Page 3 of 4
“What do you think?” he answers.
Another big smile. And in that half-hurried, word-chewing way he has: “You know, when I walk through the lodge and people come up to me and say, ‘We’re so glad you’re back Charlie. When you left, it felt like we’d been abandoned…’ that’s when I know I made the right move.”
Charlie’s office is a cramped little monk’s cell just around the corner from the resort’s main guest-relations desk. Nothing fancy here. It’s utilitarian to a fault; but practical too. For Locke can eavesdrop on just about everything that goes on out front.
Still, he makes for an unlikely boss. In his droopy jeans and old checked workshirt — with his tired, rheumy eyes and scraggly hair — Locke looks more like the lodge caretaker than the general manager. Beware of appearances though. For behind those mildly startled eyes is a finely tuned mind.
The name of his company, Locke, Stock & Barrel, says it all. Over the years he’s done a bit of everything: gas, real estate, ranching, investments. And he’s been highly successful with his ventures. That’s why it seems so unlikely that he would willingly re-immerse himself in such a shaky enterprise as the uphill transportation business.
He laughs at my implied question. “Yes, it cost me a lot of money to get back in the game,” he says. “And I would certainly get a better return if I invested that money elsewhere. But this is way bigger than dollars and cents.”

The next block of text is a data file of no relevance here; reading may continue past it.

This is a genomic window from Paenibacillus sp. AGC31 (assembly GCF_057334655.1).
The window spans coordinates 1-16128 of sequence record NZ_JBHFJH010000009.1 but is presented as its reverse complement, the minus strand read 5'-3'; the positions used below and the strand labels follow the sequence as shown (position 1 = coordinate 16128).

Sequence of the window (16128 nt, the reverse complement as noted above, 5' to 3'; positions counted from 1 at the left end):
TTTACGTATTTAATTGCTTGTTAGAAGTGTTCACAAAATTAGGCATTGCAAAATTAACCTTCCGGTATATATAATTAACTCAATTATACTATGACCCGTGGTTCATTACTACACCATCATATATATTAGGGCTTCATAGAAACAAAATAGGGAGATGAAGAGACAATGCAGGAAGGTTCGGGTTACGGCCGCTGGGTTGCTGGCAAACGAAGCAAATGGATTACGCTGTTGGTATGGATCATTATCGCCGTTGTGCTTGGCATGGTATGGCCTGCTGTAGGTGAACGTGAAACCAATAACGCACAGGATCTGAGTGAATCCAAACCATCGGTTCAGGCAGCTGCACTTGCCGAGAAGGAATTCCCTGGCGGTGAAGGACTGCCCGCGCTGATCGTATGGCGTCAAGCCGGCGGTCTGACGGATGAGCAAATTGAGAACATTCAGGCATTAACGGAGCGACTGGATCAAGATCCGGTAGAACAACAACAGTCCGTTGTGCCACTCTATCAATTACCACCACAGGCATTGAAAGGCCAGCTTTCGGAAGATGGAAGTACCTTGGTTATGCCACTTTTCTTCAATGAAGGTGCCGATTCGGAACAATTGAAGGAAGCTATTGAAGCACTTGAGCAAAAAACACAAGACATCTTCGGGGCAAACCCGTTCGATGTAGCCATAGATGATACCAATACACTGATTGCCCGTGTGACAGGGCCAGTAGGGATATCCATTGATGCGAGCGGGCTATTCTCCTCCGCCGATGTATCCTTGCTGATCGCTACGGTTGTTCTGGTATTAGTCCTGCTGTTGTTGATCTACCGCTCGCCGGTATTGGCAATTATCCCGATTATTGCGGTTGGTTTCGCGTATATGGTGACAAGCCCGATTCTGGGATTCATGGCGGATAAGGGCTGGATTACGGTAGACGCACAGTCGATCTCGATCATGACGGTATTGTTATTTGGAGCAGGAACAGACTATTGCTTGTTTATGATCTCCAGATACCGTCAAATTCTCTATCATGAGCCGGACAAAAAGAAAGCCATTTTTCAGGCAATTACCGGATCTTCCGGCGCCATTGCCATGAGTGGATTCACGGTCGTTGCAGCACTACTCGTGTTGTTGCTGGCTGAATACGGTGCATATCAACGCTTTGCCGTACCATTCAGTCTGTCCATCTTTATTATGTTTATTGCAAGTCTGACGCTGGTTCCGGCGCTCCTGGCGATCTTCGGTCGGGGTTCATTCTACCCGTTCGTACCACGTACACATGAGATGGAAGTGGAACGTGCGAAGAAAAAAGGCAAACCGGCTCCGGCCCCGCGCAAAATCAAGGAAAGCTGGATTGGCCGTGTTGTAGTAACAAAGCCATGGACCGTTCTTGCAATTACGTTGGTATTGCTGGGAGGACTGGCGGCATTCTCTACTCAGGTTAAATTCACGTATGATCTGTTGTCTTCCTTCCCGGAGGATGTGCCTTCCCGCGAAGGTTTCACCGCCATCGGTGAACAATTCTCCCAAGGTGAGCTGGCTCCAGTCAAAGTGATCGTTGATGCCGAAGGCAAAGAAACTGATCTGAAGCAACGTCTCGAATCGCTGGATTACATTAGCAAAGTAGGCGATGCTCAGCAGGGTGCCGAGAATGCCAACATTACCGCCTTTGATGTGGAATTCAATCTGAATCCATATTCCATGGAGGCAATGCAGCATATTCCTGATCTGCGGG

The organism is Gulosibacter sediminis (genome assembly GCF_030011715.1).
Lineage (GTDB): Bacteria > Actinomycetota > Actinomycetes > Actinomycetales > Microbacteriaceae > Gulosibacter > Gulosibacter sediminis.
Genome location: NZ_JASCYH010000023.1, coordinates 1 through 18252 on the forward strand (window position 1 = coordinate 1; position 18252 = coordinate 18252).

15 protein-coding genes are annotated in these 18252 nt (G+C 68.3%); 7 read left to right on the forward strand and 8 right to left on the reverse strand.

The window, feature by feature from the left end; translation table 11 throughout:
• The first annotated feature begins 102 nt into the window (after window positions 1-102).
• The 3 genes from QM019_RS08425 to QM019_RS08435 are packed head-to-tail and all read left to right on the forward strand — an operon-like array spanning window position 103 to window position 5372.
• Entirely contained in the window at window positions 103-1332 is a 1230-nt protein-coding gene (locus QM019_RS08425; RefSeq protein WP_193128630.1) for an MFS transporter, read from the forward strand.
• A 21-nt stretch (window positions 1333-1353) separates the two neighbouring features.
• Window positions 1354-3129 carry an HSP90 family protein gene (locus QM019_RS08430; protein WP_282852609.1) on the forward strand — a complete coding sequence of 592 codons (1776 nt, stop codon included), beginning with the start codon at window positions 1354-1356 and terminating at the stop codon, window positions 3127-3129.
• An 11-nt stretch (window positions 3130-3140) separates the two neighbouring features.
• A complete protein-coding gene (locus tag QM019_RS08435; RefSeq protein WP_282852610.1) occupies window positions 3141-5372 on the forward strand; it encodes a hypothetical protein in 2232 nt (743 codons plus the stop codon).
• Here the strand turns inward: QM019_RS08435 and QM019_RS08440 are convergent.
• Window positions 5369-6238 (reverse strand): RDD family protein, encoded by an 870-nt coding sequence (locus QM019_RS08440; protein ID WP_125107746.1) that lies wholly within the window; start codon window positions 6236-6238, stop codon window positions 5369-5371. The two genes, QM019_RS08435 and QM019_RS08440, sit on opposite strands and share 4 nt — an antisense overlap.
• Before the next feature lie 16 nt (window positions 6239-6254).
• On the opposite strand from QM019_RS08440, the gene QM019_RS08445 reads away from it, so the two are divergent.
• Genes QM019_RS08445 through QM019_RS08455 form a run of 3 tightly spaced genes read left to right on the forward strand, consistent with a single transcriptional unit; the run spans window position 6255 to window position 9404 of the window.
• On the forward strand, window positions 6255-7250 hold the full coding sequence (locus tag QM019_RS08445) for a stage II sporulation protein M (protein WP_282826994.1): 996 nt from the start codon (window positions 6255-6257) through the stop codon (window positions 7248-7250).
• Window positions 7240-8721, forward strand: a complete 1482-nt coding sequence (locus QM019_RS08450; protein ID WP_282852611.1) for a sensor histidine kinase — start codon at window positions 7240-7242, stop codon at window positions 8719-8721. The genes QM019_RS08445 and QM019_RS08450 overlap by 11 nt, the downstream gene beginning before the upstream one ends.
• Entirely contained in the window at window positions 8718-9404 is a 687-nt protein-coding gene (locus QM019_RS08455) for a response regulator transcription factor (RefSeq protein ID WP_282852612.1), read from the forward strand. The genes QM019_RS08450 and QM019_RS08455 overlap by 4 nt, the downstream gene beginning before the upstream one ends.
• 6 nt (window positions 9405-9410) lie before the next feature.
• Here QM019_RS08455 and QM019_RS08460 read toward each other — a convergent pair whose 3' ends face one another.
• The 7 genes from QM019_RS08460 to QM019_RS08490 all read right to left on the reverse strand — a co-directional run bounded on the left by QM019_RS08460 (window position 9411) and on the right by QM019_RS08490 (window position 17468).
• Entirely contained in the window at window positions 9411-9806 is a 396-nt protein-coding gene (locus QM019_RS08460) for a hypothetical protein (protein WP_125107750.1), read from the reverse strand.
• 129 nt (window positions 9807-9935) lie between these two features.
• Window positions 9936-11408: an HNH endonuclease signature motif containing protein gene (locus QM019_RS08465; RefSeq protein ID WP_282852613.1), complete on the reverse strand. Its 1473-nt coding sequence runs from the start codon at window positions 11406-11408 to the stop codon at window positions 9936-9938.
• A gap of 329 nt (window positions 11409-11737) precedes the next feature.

That sentiment is echoed by many of his longtime patrons. “Lake Louise is his passion,” says World Cup executive director Bruce Hamstead. “That’s why it’s so great to see Charlie back here. This is where he belongs.”
How significant is Locke’s return to Louise? Well, the closest local analogy I could come up with is a scenario in which Hugh Smythe somehow found the necessary shekels to buy Blackcomb Mountain back from its struggling hedge fund owners. Come to think of it, that’s not such a bad idea…
But I’m getting sidetracked.
Love him or hate him — and there are many in both camps — Charlie Locke is one of Canada’s seminal ski hill visionaries. What makes him particularly endearing is that he embodies that classic Victor Kiam ad about the guy who liked the razor so much he bought the company. I mean, this is a mountain-lover’s mountain-lover, a vert-obsessed adventurer who tackled some of the toughest climbing and skiing routes in the Northern Rockies during the 1960s and ’70s. This is a ski-addict who can still recall in detail the birthday in 1955 when he set his first ski tracks on Temple Mountain as an eight year old. “My parents weren’t skiers,” he recounts. “But my dad bought me a pair of skis at the Pay & Save. I think they cost $7.” And while his first experience was less than inspiring — “I didn’t know anything about wax, so the snow stuck to my skis immediately. I got so frustrated on the long ski out that I started to cry.” — there was something about the new sport that immediately seduced him.